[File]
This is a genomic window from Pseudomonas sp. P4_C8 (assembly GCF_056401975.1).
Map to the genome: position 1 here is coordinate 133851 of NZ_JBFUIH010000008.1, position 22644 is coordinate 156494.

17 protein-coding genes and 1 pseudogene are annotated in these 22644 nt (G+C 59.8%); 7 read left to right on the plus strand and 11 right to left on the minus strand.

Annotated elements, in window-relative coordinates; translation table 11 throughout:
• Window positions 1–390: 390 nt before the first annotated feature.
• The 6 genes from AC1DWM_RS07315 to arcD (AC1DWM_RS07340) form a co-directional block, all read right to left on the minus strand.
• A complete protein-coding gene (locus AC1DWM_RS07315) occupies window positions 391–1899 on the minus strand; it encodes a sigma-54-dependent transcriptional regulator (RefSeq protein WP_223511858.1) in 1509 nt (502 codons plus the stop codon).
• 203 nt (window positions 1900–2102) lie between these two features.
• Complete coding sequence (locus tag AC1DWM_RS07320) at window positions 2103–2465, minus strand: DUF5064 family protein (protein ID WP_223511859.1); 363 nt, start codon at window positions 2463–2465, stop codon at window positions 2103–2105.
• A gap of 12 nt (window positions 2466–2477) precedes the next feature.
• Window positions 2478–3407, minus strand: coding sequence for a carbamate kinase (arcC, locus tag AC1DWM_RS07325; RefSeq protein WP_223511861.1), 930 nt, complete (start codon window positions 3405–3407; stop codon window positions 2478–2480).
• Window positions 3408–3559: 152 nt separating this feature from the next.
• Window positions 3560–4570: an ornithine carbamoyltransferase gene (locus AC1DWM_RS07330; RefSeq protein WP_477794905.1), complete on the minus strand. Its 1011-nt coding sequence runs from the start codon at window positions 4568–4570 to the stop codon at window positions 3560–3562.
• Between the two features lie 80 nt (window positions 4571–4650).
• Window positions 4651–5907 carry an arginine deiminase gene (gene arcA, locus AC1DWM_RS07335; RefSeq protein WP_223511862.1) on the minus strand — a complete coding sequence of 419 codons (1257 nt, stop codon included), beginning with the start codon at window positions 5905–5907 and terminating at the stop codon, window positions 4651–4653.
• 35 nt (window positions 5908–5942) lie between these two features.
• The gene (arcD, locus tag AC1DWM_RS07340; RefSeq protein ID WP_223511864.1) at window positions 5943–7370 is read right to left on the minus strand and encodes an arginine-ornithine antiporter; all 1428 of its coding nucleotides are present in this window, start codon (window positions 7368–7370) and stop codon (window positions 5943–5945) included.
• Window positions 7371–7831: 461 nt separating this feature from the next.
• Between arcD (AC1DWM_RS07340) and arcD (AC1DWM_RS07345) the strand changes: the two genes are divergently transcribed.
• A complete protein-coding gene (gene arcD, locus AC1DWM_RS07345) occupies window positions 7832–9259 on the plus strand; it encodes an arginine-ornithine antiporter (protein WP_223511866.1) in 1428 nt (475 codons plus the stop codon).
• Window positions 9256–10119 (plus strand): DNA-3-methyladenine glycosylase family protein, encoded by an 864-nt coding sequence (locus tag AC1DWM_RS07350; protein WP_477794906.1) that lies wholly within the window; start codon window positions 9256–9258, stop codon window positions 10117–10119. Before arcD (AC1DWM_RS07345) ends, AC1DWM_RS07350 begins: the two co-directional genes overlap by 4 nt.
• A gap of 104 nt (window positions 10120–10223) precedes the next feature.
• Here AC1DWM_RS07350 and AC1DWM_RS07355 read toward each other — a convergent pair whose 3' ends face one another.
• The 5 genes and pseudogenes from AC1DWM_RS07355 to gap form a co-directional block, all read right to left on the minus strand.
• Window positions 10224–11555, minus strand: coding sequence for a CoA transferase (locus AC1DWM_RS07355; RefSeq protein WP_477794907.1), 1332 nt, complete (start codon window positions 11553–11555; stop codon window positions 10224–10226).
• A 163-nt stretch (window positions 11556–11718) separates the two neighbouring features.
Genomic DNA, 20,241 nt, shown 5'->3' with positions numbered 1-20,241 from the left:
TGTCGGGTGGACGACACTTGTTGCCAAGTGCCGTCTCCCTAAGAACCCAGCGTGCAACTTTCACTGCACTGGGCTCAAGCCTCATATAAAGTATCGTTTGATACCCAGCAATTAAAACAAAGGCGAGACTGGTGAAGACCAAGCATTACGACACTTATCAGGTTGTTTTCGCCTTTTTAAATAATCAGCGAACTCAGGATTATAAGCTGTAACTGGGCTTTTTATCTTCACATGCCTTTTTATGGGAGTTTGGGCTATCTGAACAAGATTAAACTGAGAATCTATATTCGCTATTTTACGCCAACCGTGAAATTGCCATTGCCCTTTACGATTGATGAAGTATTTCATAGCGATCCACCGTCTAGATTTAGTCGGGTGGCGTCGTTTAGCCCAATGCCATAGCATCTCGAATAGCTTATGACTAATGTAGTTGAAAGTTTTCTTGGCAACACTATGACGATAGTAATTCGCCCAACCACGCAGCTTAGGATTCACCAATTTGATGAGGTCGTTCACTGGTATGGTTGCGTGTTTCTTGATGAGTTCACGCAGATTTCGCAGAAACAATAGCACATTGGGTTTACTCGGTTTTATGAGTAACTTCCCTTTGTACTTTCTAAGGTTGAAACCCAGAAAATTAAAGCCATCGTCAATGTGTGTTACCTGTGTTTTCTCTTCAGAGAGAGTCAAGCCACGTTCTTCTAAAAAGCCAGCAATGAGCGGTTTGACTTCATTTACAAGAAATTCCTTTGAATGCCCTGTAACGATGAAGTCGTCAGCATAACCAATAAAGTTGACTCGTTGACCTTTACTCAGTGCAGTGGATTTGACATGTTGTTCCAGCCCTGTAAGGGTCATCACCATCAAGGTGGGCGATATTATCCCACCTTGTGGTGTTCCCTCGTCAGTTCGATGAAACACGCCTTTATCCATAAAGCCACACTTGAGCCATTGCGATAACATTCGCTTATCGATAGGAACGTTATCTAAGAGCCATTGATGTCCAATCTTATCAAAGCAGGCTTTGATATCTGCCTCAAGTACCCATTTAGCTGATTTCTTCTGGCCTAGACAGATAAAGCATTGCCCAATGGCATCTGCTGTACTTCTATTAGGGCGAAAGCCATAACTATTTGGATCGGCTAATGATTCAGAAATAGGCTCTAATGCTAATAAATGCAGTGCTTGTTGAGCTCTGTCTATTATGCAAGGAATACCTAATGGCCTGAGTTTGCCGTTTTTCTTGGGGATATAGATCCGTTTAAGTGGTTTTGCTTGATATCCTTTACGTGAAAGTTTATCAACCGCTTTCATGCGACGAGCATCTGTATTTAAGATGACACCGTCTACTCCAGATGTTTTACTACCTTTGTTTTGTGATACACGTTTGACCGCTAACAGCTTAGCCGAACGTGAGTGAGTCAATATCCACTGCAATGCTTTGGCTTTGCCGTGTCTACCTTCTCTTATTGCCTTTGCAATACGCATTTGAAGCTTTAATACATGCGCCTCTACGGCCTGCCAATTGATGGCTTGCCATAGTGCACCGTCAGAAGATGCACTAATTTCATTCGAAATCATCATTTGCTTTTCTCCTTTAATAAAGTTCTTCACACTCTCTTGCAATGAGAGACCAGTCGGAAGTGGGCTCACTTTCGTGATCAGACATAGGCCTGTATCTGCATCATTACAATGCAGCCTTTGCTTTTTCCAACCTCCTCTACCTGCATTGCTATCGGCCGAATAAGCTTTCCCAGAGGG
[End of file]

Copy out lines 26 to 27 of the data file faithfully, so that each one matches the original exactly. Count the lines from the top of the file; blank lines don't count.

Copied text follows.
• A 163-nt stretch (window positions 11556–11718) separates the two neighbouring features.
Genomic DNA, 20,241 nt, shown 5'->3' with positions numbered 1-20,241 from the left: